Will World-class competition and the medaling of champions keep you watching the 2016 Summer Olympics? Or will you watch in anticipation of barriers and limitations being shattered?
When it comes to breakthroughs and victories, though, you don’t just have to witness Michael Phelps compete for yet another Gold Medal. Although Phelps is the most decorated Olympian of all time, you too can be an achiever, a champion.
Yes, your victories may start out smaller than Rio gold, but in the long run, they may actually be more beneficial to you.
While practicing the guitar and learning languages, I’ve noticed a phenomenon that might help explain how you can shatter limiting expectations.
In order to master a guitar riff or learn a phrase, I sometimes struggle for days or weeks with no progress. Then, out of the blue, I experience a breakthrough. One minute I can’t, and then the next, I can. What couldn’t be done before now seems natural, as if I’d always had the know-how.
How does this happen? Well, I’m learning that each of us has conscious control over our experience; I was simply failing to recognize and use it.
I’m convinced that this shows, in a small way, the mental nature of things, and your and my untapped, dynamic individualities. It tells me that if we refuse to yield to discouragement, persistence will be rewarded. The real barrier to progress is a belief. And we can take control and exchange believing I can’t for understanding I can.
Each Olympic athlete certainly puts resolve into action and destroys the fears and doubts that would keep them sidelined. As well, when I can’t yields to I can, you are able to achieve too.
Fortunately, and possibly more importantly, the phenomenon of sudden breakthroughs is not confined to languages, music, and sports. It also takes place in health care. I believe it is the mental as well as the spiritual nature of life and health that enables similar progress.
For example: Cory, a sophomore pitcher with The University of Texas varsity baseball squad was a student in my Christian Science Sunday School class. I had the opportunity to watch Cory pitch several times.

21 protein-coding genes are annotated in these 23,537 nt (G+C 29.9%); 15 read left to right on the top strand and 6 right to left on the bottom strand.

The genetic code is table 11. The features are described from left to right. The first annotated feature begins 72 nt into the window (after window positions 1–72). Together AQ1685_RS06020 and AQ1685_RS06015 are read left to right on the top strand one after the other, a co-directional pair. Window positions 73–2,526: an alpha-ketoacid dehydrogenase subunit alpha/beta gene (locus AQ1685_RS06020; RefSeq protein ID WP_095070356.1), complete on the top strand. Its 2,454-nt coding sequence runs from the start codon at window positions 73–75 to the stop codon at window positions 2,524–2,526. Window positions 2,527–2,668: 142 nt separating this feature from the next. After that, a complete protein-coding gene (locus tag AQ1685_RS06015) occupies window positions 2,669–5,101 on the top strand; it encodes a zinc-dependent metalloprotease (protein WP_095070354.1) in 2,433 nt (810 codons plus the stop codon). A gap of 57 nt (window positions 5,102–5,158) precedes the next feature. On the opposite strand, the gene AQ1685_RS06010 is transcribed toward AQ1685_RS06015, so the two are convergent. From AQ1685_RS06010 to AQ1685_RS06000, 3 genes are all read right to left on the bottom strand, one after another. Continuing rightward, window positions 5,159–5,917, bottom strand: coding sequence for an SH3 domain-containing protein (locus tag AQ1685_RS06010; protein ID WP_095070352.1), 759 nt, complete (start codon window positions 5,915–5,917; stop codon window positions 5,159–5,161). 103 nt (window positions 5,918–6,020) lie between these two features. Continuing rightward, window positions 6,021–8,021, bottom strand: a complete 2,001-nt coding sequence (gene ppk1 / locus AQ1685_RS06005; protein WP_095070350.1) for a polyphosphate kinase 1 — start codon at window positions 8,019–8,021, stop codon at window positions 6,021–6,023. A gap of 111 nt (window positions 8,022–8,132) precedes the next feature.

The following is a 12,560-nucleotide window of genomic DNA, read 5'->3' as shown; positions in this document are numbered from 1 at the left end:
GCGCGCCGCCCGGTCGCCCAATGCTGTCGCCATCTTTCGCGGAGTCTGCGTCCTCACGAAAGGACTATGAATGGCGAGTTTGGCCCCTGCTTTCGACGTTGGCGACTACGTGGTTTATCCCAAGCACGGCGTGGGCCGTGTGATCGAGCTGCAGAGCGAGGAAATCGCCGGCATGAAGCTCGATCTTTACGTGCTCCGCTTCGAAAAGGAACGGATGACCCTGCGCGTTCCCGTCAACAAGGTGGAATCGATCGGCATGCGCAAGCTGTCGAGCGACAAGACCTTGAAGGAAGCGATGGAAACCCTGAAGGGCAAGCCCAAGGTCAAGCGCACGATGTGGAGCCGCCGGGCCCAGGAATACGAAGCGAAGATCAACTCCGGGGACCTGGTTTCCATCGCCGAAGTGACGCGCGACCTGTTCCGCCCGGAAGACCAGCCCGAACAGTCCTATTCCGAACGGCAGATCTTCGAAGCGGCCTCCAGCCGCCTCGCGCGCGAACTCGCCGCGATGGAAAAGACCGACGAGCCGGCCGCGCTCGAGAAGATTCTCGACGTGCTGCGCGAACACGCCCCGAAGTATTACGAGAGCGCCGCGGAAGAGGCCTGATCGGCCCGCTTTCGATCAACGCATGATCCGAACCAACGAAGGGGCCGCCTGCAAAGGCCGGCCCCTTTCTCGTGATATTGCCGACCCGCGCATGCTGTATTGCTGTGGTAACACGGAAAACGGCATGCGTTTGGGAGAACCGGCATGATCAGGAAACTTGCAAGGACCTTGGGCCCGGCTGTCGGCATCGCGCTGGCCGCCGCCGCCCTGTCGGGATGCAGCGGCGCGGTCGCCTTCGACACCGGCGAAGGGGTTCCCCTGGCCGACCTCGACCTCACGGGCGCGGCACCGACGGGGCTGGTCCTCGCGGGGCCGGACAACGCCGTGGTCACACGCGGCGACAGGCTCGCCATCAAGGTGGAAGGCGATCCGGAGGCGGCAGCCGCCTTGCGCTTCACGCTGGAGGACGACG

During a game, after delivering a pitch, the ball was batted directly back at him. Cory caught the line drive, however, not with his glove, but with his bare hand. The next day the hand was swollen and he couldn’t grip a ball. An x-ray revealed a fracture.
Cory was to pitch again in four days. And, although a doctor and his coach felt that his taking the mound for this next scheduled appearance was impossible, Cory knew from experience that prayer was a silent, mental force that could help.
Cory had planned to take a seven-hour trip to his girlfriend’s cottage. Despite the injury, he followed through with his plans. While he traveled, he prayed – affirming that he was a spiritual being and lived to express divine soundness and action. He refused to accept that he could be sidelined.
Through years of reading the Bible and applying spiritual ideas in his life, Cory had learned that it was possible to correct physical difficulties with a thought-shift. He had conscious control over his own experience, and could use it. Breakthroughs took place not with a human “mind over matter” approach, but by acknowledging a divine influence present in consciousness that generated betterment.
Just as I can’t yields to I can, inspired perseverance helps erode the seeming solidity of an I am hurt belief. And when I am hurt yields to I am well, you are well. It’s as if you were being reminded that you have always been sound.
As Cory prayerfully reasoned, he felt a change take place. When he arrived at the cottage, he knew the healing was complete. He went swimming and fishing, and wrestled with his girlfriend’s brothers.
When he returned, to satisfy his coach, the hand was x-rayed again. The doctor said he’d never seen anything like it. The hand was healed. And when Cory pitched again a few days later, he struck out seven of the eight batters he faced.
Perhaps for you, the end of an unyielding difficulty seems impossible or far away. However, in regard to health, just as in music, languages, and sports, — the beliefs/barriers that would stop you from being healthy can be erased. What before seemed obstinate no longer has to remain formidable. There is a divine reason for confidence and conscious control.
Yes, for the Olympic athletes, each transition from I can’t to I can is impressive and gratifying to witness. So, consider allowing their accomplishments to motivate you to achieve your own victories.
Originally published in Houston Chronicle, @HoustonChron